[0016] This means, for example, that large follow-up control values are used for small variations in the settling amplitude, and vice versa. Moreover, the duration and type of the disk disturbance can be used as input parameters for generating the size and duration of the follow-up signal value for the purpose of compensating scanning disturbances.

[0017] Since both playback units and recording units for optical recording media such as, for example, CD and DVD players and corresponding recorders already have devices for offset adjustment and detectors or circuit arrangements for detecting defects on the recording media, these can be used advantageously without additional outlay for the purpose of the proposed compensation of scanning defects and/or in order to increase the scannability of the playback or recording units for optical recording media. Only additional control software is then still required to carry out the proposed method.

[0018] In principle, the detection of the settling amplitude can be undertaken anywhere in the servocontrol loop and is not limited to the error signal location. The manipulated variable can likewise be fed in at any desired location in the servocontrol loop, and is not limited to the input stages of the servocontrol loops. Moreover, modifications of the method can also be applied such as, for example, starting the follow-up control as early as during the disk disturbance or before the disk disturbance, using the follow-up signal for a shorter or longer time interval, not applying the follow-up signal until after at least one settling amplitude, or inserting the follow-up signal not in jumps but in a fashion rising gradually to the follow-up signal value, or allowing it to fall in such a way. Further embodiments of the invention consist in that in the case of a plurality of disk disturbances per revolution each individual disk disturbance or only the strongest disk disturbances with the largest settling amplitude are evaluated. For this purpose, a microprocessor stores the individual disk disturbances and undertakes an appropriate adaptation of the follow-up control of the offset to the respective disk disturbance.

[0019] If more than one disturbance is being evaluated, the offset provided as follow-up signal is no longer used for the duration of a complete revolution unless the follow-up signal applied acts equally well on all disk disturbances within permissible limits. This can occur when the individual disturbances are situated close to one another and are of the same type. Such disk disturbances can then be detected as one disturbance and be compensated in accordance with the method.

[0020] If this is not possible, the kth offset value is to be applied briefly, for example, for the 2 to 3-fold duration of the disturbance before the kth disturbance. This kth offset value then remains applied for the 2-fold duration of this kth disturbance until the settling amplitude drops below a prescribed threshold value. It also holds here in general that the follow-up signal is not switched on or off abruptly in the case of larger coupling values.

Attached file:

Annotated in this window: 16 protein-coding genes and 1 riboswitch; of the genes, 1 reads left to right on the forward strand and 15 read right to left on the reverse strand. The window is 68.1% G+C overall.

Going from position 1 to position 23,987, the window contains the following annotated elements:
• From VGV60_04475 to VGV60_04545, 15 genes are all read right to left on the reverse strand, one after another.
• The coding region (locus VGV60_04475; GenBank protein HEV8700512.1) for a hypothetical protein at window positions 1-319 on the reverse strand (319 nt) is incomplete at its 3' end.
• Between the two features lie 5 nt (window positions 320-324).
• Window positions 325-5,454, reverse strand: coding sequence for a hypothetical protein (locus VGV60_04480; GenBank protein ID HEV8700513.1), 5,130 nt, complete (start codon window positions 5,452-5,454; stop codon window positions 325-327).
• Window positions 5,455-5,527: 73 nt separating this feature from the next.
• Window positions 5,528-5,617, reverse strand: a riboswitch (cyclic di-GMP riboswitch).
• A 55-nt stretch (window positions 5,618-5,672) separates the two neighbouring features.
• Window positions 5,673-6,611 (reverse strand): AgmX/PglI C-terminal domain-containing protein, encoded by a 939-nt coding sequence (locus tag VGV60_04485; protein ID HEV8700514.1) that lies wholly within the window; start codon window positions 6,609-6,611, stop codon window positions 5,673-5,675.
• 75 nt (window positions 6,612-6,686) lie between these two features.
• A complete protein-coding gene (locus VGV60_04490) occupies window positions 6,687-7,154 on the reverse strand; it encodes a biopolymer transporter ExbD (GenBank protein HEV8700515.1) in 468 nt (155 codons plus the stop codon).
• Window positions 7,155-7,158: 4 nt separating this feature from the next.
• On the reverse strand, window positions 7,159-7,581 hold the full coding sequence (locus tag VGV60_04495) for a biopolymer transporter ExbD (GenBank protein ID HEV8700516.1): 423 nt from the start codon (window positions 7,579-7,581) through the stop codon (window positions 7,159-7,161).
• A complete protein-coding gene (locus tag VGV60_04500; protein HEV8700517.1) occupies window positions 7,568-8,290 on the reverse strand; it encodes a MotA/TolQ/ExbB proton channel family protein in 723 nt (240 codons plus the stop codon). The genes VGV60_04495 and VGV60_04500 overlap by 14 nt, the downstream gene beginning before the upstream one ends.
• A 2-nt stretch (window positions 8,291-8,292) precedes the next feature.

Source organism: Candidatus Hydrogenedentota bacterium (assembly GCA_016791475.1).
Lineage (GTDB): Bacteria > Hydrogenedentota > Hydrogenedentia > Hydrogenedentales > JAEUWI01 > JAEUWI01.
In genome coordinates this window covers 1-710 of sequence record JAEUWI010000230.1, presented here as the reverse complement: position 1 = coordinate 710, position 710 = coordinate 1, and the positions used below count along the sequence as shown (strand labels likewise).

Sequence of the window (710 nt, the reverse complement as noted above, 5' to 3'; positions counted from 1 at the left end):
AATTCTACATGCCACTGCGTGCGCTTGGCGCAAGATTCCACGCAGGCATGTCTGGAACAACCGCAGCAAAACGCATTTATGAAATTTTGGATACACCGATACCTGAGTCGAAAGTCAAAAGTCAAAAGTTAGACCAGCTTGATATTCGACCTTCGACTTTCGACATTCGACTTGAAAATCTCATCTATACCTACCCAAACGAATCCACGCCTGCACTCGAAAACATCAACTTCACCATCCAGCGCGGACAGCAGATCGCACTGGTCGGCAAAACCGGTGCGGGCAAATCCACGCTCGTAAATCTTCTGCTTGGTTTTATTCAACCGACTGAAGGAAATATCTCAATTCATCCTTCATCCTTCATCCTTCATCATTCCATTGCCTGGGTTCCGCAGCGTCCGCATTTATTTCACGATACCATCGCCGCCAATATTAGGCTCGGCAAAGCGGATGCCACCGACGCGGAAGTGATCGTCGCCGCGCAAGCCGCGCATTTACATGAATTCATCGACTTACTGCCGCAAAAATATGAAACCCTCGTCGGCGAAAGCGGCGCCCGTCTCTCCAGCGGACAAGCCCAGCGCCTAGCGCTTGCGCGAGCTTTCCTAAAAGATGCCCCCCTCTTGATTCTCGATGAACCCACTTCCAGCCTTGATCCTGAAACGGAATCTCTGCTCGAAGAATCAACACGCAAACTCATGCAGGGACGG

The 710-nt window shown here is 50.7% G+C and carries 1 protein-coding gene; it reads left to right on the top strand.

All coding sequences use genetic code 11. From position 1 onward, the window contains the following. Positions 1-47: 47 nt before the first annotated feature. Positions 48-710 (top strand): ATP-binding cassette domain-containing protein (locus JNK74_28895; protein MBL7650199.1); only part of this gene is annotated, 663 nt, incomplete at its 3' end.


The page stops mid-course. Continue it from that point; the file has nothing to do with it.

[0021] Moreover, the follow-up control of the offset is dimensioned in accordance with a further design such that the settling amplitude adopts a preferred direction. It has been shown in practice that, depending on the type of disk disturbance, for example if the limit of scannability has been reached despite compensation measures, it is advantageous to control the actuator in such a way that the settling amplitude is directed in the forward direction of the scanning. This ensures that the continuous scanning is not interrupted and/or that the actuator does not stick, but that, in the most favorable case, the scanning beam travels over the same track, or is controlled onto the next track or onto one of the next tracks in the scanning direction. This is less disturbing by far than frequent interruptions of the scanning. This preferred direction can likewise be adapted to the respective disturbance.

[0022] A further design of the invention is provided, in particular, for playback units for optical recording media that scan the recording medium at an increased rate by comparison with the playback of the stored information. The scanned data are, for example, read at an n-fold rate into a memory that is read out at the single rate. Consequently, up to n disturbances can then be evaluated separately in one revolution by transferring into the memory from the neighborhood of the defect only the scanned values for which the compensation is active. Only one of the n disturbances is processed during each revolution, and so it is possible to process up to n disturbances one after another before the memory runs empty. Each of the defects is thereby processed separately per revolution. In order to achieve optimum compensation of the scanning disturbances, it is advantageous for no further parameters such as, for example, the approximately radial position or the gain in the control loop, to be varied during the disk disturbance in a prescribed time window.